I might have to try this one.
Originally posted on Sincerely, Alex.:
I am all about clean eating, but even I need a chocolate fix once in a while. Since I actually don’t crave sweets all that often (I’m more of a salty person), when I do eat sweets it’s go big or go home. I decided to go with a recipe I’ve made a few times before: it’s chocolatey, easy, and doesn’t require too many shopping ingredients. PLUS I had a fantastic Lindtt Fleur de Sel Chocolate bar just dying to be used.
Here’s my interpretation of these gluten-free DELICIOUS chocolate goodness brownies.
This looks good!
Originally posted on The Naturopathic Table:
This dish is the result of what I call the first battle of the refrigerator wars. Reminiscent of looking into a full closet without the faintest idea of what to wear, the refrigerator wars is the kitchen analogy. Why do I have so much food in the pantry and the refrigerator, but I have nothing to eat? The solution to this problem, which everyone faces, can be answered in a variety of ways. The easy solution is to go out to eat or make convenience food out of a box or a can. The overachiever will solve this issue by going to the store and buying all the ingredients for a recipe that is appealing during this desperate hour. The defeated solution is to not appeal to the appetite, and munch on whatever you can–a nut, a tortilla chip with ketchup, dry ramen, whatever. But the winner will conjure up a dish that is healthy and easy, yet appetizing and flavorful.
Originally posted on Economy:
Fewer and fewer people are feeling middle class these days.
The share of Americans who describe themselves as middle class has taken a tumble, while the percentage who identify as lower class has soared over the past six years, according to a recent survey by the Pew Research Center/USA Today. The share of Americans who consider themselves upper class has also shrunk.
This downward shift is likely due to falling wages and the weak job market, said Rakesh Kochhar, associate director for research at the Pew Research Center’s Hispanic Trends Project. The survey notes that median household income fell from $55,627 in 2007 to $51,017 in 2012, the most recent Census data available. And employment in middle-skill jobs increased only 46% between 1980 and 2009, compared to 110% for low-skill jobs, according to a New York Federal Reserve Bank analysis.
Originally posted on Diane Ravitch's blog:
The school committee of Tobrtton, Rhode Island, voted 4-1 to delay Common Core testing.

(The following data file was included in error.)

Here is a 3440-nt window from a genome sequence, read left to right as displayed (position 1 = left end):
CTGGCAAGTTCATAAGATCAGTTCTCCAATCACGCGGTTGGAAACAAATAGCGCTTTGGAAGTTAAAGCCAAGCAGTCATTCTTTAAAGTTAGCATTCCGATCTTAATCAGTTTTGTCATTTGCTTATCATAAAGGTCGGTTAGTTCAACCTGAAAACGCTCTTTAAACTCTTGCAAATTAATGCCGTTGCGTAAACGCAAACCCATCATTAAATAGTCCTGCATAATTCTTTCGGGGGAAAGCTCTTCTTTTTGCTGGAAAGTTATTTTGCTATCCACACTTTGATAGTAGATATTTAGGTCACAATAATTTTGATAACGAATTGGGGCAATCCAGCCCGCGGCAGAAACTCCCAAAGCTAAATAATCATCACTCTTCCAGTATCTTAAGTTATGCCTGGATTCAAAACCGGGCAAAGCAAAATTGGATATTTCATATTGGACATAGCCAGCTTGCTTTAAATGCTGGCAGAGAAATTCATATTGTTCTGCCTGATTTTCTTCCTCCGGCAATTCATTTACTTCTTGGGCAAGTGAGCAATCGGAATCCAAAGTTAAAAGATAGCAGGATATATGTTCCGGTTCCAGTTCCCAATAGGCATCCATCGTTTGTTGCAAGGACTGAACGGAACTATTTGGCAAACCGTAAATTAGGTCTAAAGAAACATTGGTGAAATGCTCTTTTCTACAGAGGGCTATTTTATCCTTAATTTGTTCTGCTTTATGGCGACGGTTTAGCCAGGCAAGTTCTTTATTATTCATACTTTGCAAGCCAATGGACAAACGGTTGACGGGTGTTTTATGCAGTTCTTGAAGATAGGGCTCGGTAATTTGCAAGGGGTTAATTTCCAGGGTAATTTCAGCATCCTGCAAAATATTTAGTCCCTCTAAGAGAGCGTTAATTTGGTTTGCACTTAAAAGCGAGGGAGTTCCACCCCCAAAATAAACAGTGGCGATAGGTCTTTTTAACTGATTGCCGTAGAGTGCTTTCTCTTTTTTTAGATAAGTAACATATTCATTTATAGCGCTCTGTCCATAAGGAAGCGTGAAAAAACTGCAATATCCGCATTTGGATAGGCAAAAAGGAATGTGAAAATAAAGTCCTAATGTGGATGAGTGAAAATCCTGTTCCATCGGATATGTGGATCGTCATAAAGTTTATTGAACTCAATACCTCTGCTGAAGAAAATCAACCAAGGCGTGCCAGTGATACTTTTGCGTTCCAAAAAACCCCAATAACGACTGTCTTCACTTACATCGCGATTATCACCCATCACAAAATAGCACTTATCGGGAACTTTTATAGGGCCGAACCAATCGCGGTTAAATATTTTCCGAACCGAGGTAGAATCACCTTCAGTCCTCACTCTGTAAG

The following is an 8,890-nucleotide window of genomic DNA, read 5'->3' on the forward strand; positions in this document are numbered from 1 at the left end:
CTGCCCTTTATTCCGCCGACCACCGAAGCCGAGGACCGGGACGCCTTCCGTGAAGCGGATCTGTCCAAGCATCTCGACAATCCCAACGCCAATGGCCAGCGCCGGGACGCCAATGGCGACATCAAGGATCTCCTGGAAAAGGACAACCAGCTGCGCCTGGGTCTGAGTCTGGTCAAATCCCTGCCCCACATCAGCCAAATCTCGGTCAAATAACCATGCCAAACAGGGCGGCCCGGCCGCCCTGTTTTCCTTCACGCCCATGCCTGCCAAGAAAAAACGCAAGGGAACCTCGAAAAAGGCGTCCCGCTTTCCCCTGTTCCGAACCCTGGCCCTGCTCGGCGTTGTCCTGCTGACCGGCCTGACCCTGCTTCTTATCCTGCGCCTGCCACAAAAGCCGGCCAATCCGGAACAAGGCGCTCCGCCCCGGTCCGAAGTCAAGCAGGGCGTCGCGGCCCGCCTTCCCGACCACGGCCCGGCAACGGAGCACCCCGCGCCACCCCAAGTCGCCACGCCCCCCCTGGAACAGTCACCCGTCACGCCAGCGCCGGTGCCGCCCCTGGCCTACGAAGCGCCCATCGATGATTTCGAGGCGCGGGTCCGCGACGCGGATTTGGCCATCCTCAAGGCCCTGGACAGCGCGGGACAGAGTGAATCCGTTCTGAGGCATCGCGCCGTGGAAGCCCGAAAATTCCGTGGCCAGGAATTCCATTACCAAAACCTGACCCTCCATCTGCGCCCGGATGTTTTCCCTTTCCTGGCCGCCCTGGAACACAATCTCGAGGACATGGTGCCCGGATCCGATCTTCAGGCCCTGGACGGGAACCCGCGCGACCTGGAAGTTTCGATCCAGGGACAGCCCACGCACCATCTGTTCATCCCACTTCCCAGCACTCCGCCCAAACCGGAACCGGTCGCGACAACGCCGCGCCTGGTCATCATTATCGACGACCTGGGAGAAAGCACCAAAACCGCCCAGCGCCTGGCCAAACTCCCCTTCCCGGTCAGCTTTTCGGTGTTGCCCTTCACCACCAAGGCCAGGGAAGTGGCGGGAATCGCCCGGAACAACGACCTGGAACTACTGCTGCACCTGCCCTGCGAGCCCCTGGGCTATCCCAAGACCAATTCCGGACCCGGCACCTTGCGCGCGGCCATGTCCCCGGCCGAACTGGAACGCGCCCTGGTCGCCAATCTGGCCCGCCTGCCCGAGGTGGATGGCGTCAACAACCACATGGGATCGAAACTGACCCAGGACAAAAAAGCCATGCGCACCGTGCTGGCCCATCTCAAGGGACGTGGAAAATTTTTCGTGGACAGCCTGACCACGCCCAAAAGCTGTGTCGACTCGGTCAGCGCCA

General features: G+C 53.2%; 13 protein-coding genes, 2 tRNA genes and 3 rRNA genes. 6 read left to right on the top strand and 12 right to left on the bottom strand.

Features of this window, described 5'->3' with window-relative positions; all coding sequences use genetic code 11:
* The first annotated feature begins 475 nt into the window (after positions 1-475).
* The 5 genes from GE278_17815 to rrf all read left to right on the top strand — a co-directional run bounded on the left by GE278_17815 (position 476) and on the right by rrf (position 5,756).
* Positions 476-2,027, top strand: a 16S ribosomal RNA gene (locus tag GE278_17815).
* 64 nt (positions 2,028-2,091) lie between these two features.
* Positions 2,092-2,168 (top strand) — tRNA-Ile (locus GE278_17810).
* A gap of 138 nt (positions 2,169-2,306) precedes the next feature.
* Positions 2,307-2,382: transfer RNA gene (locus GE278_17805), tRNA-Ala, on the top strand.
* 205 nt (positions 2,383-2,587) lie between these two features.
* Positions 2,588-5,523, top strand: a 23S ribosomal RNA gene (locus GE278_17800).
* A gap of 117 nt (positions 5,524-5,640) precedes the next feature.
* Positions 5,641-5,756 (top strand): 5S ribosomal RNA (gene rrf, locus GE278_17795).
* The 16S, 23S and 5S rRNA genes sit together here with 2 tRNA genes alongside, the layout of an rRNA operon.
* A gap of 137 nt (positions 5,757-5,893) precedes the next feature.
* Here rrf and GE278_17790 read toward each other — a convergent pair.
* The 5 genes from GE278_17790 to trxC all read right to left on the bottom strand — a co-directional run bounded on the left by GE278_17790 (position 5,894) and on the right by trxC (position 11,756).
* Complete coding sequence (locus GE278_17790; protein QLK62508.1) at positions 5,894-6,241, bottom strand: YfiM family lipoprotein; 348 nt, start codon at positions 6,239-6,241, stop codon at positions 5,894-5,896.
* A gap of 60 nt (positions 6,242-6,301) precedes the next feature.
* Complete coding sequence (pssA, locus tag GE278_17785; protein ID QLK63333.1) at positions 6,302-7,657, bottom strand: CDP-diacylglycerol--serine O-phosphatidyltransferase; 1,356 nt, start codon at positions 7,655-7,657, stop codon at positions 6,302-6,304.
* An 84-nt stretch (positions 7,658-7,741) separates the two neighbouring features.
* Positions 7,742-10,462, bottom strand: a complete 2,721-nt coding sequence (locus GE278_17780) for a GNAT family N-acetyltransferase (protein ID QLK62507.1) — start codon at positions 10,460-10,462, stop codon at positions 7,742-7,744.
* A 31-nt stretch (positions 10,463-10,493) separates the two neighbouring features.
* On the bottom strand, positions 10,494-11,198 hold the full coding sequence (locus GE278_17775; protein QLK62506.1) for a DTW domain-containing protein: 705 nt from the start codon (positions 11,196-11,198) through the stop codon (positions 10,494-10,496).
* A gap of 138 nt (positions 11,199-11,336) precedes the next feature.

The state education department insisted that Rhode Island educators were deeply involved in the creation of the standards.
“In its resolution, the committee states that that local school committees, teachers and parents were not involved in the development of the Common Core, a set of education standards developed the National Governors Association and the most of the nation’s state school commissioners.
The state Department of Education, however, says that several Rhode Island educators served on the national committees that reviewed the standards. RIDE also said that public meetings were held in 2009 and 2010, before the standards were adopted.”
While we are making so many changes to health care, it is important that people do not fall through the cracks. What about a family of 4 with income in the mid-30′s — how much can they really afford to pay out of pocket for health care? What other needs/wants will be sacrificed to pay for health care? http://www.providencejournal.com/breaking-news/content/20140129-2000-in-danger-of-losing-health-care-coverage-because-of-rite-care-cutbacks.ece
Providence Student Union demonstrates against high-stakes testing by dressing up as guinea pigs and lab rats.
Interesting take on how hospice can inform a stronger spirituality and dedication to mindful living.
Originally posted on soulshinemoments:
My hospice internship has been good for me in a lot of intrinsic ways. Because I have had to confront my own death and dying beliefs and fears through helping others, I have sought my spirituality in much deeper ways than I have in the past. No better way to celebrate and appreciate life than to be reminded how temporary it is! I also feel and think about God in a much more real way than I have in years. I feel that He is omnipresent. I feel that life is valuable and meaningful more than my pre-hospice days.
Another thing I have learned about hospice is the amazingly beautiful mind-body connection which gets easily over-looked in our society. Many patients actually improve with hospice care because they get that extra attention and TLC and human touch that perhaps their life was lacking. I believe this attests to the fact that there is something deep within all of us, a human spirit, that must be tended to not only while in hospice, but always and in general.
While the fam was sick this weekend, I decided I was going to take it easy myself, too. I saw some really good documentaries via Netflix. One was called: Serving Life. It was about prison inmates who volunteered to service other prison inmates who were in hospice care. To see the humanity throughout that documentary was incredible.
Wish we had enough wind energy in the US to influence electricity prices…
Originally posted on GES-Blog:
Electricity prices in Europe dipped in December as mild temperatures, strong winds and stormy weather produced wind power records in Germany, France and the U.K.
According to Platts, a global energy information provider, energy prices across Continental Europe fell by 0.4 per cent in December 2013 compared to November 2013, when calmer winds and colder temperatures supressed wind power and boosted electricity prices.
The price decline was even more marked in Germany, where the average baseload price in December fell 10 per cent month over month.